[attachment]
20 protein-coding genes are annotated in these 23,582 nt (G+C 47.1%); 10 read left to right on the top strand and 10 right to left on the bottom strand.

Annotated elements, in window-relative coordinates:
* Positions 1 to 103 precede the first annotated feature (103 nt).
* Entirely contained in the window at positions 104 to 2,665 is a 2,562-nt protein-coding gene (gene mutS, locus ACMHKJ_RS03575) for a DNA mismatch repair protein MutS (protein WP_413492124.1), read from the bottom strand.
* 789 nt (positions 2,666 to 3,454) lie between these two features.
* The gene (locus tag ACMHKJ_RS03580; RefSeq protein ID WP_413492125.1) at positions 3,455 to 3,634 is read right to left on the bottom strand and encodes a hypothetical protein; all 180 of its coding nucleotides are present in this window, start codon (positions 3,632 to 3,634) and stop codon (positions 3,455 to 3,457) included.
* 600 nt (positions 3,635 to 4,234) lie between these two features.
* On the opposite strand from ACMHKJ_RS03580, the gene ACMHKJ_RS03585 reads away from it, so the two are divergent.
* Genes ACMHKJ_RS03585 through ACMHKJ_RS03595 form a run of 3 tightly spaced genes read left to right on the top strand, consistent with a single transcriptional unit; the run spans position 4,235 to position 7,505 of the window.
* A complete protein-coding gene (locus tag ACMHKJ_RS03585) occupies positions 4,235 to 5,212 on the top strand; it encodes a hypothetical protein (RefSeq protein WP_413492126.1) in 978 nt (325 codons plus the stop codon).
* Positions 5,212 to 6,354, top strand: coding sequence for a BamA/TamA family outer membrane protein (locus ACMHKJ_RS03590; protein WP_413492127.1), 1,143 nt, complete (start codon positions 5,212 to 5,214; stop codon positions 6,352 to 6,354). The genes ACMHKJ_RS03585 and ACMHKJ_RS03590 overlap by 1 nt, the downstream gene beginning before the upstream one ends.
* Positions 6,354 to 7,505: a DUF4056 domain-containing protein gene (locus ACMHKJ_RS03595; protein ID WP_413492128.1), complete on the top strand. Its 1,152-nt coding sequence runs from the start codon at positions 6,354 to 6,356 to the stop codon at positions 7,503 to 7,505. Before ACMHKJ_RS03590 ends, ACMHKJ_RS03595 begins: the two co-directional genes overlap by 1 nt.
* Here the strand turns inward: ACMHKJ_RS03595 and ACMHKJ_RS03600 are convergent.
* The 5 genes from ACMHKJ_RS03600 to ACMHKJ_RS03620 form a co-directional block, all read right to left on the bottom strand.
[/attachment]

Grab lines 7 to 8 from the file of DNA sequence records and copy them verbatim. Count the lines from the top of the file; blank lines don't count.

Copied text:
* 600 nt (positions 3,635 to 4,234) lie between these two features.
* On the opposite strand from ACMHKJ_RS03580, the gene ACMHKJ_RS03585 reads away from it, so the two are divergent.